Blocks are pieces of a larger network of neighborhoods, streets, and districts. Block design should be appropriate for its location within its overall context and transect.
Understand the overall master plan in terms of hierarchy and sequence of space.
Understand regional building traditions and climatic responses and incorporate when possible.
Analyze the building scale and transect of the surrounding area.
Incorporate buildings into their appropriate place according to their spatial hierarchy and functional requirements
Determine appropriate foreground and background relationships.
Civic Hierarchy: Analyzing how a building integrates into and interacts with its context is crucial to determine the appropriate location for civic buildings. The block design should incorporate meaningful strategies to showcase the importance of a particular building or civic space within the block. The image above shows how the church is given prominence within the urban fabric by it situation on a high point in the town, as well as through the intentional placement of buildings at the block level. The two background buildings are splayed to allow for a staircase to become a focal point in line with the church. This permits access into the space, while also creating a visual connection with the street and civic space below.
Natural Amenities: Integrating significant existing natural resources on a site into the block design is essential to create great environments. These may include unique topographical conditions, natural water features and beautiful trees and vegetation. The experience of a place is greatly affected by these elements as they tie the old in with the new; the natural habitat in with the human habitat. The image shows a block designed to respect an existing old-growth tree. Were the tree not part of the streetscape, the pedestrian experience would be much different. Block design should be conscious of these amenities, while utilizing authentic forms to create comfortable and timeless public realms.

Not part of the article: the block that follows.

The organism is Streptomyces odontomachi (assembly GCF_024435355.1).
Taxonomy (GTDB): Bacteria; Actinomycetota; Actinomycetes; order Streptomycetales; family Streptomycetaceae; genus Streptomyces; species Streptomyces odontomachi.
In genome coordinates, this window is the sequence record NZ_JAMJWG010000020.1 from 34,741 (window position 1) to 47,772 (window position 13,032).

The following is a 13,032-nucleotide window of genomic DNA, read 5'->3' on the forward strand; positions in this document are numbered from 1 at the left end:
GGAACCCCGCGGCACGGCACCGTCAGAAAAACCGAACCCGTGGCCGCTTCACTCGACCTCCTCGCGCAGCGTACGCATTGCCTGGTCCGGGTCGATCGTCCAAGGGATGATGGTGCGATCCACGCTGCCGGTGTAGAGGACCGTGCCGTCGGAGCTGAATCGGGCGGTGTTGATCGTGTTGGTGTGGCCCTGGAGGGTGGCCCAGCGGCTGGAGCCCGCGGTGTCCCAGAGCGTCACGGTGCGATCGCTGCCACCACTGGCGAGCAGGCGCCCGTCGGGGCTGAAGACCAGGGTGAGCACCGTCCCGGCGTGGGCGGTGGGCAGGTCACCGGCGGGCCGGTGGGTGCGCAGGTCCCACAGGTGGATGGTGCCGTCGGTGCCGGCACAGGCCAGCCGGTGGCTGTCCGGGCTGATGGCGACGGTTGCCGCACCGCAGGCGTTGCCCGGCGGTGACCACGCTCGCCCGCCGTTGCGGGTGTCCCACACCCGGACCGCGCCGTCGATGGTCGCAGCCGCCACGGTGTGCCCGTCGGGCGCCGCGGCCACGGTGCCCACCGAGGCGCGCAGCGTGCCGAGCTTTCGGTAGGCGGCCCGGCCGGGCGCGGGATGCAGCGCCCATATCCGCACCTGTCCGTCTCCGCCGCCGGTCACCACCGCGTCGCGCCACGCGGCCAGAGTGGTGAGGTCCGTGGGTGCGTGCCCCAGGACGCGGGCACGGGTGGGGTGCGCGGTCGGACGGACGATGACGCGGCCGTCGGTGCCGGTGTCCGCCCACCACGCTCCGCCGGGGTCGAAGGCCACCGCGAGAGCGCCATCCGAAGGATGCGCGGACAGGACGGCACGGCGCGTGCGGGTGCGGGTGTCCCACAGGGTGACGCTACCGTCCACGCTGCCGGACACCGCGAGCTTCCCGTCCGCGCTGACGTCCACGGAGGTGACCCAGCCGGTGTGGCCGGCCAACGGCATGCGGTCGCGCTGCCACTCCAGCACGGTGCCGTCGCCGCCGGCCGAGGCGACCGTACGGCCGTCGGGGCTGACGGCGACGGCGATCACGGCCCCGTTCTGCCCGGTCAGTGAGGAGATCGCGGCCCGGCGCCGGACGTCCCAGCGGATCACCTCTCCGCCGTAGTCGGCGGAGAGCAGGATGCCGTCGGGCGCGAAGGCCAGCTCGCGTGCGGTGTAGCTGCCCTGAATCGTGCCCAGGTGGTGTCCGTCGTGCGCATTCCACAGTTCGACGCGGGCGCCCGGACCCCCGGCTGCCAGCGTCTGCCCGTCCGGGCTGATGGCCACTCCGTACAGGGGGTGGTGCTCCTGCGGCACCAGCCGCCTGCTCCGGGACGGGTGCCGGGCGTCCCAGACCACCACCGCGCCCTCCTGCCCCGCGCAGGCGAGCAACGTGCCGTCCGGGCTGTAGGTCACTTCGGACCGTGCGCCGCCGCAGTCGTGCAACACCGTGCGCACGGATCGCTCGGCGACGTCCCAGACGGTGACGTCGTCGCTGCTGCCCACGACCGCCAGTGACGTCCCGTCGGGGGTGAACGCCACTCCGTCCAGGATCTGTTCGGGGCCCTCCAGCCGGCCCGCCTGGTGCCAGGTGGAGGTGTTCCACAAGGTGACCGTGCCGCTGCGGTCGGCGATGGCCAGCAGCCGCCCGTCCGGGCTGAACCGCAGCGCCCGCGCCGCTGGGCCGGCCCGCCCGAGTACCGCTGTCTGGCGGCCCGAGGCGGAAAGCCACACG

Entry Sequence: The transition from the street to the door is fundamental to the experience of the pedestrian. It allows for separation between the public street and the private realm of a home. There are many ways to achieve this separation, but the image above illustrates this idea quite well. The combination of the angled street and set back building provides an opportunity for the pedestrian to have a public space to interact in, as well as a semi-public yard behind the gate. This allows the occupant to feel a sense of arrival into the private realm upon entering the house.